Derik Badman's Journal

2019-09-22 17:32

Finished Greedfall yesterday. In the end, an enjoyable game, but not one that was particularly innovative or unique. While it plays up the idea of factions and diplomacy, it seemed too easy to actually get along with everyone. Someone how I managed to stay on everyone's good side, except for one time towards where I made a choice that I knew would make one of the factions angry but seemed like the right choice. Had I not done that I probably would have managed to gather all five factions for the big fight at the end (though I am not clear what difference it actually makes in gameplay). I appreciated that there were always ways to handle most quests with different methods: fighting, sneaking, talking. But I also feel like those options were never very hard to pick. Unless I were just like "bah, I'm going to fight everyone" I don't see how there it was really that hard a choice. The end of the game offered some narration showing all the various companions and factions along with some line or two of denouement. It's a strike against the writing that for each companion they work in something about going back to visit their friend (i.e. your character) in a way that was just too simplistic and pandering. I'm actually curious what you would have to do to get a bad ending in the game, besides just willfully making bad decisions. One thing Dragon Age (and Mass Effect too actually) did well was having decision points where it was hard to choose between options, where you wanted to take all the options but couldn't. I don't feel this game every managed to get me in that type of tough quandary.

Somehow I ended up trying out the trial version of Code Vein today. It's like an anime Dark Souls and trying very hard to be like the latter. While there are added elements, the core mechanics are basically direct lifting from Dark Souls (with it's equivalent of souls and bonfires and the same death/resurrection mechanic). That said, for at least the trial part, I did not find the game as... onerous to play. While I died a few times, I also did get through the first boss fight without too much trouble. The game is not, to that point, as dark and suspenseful as Dark Souls. It helps that for much of the trial at least, you have an NPC companion running around with you, which helps with distracting opponents (especially the boss) and makes the settings seem less lonely and quiet. The mechanics are a bit involved as is the back story, but I think I'll pick up the full version when it comes out (this week or next I think). Seems like it will offer some of the same fun of Dark Souls but hopefully without quite the same high level of difficulty/frustration. One way that seems to be mitigated is that it offers a way to dynamically switch classes, which should help with issues I've had in Dark Souls where because of whatever type of character I decided to play certain bosses would be ridiculously hard.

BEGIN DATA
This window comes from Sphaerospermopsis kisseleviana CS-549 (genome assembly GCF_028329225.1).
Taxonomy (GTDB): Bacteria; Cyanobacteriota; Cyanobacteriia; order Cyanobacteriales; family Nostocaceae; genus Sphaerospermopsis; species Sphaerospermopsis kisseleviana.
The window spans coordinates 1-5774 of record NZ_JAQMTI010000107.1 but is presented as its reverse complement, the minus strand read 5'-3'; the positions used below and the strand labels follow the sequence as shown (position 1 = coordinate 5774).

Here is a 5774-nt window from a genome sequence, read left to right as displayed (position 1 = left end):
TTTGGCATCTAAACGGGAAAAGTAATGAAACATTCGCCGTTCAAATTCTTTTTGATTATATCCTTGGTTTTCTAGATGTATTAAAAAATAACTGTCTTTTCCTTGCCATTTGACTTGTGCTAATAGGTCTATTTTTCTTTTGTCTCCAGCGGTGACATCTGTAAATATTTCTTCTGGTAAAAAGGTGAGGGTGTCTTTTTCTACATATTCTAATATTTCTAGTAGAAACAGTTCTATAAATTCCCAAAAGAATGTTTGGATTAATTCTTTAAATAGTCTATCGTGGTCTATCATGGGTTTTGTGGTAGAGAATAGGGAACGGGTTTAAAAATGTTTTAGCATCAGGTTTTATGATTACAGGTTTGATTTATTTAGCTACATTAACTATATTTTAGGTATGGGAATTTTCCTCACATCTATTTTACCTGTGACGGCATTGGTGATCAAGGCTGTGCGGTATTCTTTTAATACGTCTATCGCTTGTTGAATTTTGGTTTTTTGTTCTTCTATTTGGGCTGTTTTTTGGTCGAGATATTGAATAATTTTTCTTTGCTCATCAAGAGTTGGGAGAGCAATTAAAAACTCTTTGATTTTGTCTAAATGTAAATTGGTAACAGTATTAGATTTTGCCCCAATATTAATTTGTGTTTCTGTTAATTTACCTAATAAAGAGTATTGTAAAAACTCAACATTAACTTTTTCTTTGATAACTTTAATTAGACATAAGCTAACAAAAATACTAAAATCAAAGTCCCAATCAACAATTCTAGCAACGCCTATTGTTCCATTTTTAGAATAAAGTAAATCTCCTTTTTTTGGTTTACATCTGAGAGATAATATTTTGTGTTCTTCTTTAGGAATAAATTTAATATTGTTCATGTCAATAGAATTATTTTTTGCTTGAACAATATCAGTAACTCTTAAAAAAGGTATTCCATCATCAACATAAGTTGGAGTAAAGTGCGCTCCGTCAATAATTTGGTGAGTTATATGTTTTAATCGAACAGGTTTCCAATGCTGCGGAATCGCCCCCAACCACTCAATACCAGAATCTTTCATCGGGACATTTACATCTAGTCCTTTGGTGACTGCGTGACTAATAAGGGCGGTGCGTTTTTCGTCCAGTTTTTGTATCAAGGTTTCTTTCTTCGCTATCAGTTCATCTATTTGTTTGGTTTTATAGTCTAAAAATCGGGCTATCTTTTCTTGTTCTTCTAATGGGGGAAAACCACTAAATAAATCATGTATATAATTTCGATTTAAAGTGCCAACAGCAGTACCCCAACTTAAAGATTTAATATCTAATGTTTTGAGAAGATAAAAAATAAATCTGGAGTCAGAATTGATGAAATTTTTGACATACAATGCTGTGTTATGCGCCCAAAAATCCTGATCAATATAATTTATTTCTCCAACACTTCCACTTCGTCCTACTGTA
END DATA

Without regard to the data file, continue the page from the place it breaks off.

And I just finished a viewing of Ozu's The Flavor of Green Tea Over Rice which is the latest Criterion release. It's a mid-career Ozu, so still black and white, and not as austere as his later works. This one also focuses more on a marriage than a parent/child relationship. In that sense it's probably a better companion to Early Spring. Compared to the later movies, you can see a variety of directorial choices that Ozu seemed to have mostly given up. There are more outdoor and crowd scenes, more camera movement too. One really unusual scene has the wife riding a train as she (temporarily) leaves her husband. She is shown sitting on the train and the audio is someone announcing stops and times. When the announcement stops, the sound of the train running over the tracks shifts from background noise to foregound noise and becames almost an aural assault as the shot cuts to a view out the back of the train, looking through the window as the train passes through bridge, with all the beams moving into the distance in a harsh one-point perspective. After a period of this, the film cuts to the husband's office, as the camera dollies forward toward his desk. It's a really fascinating and unusual scene, especially for Ozu who does not usually make sound such a prominent feature (that I have noticed at least).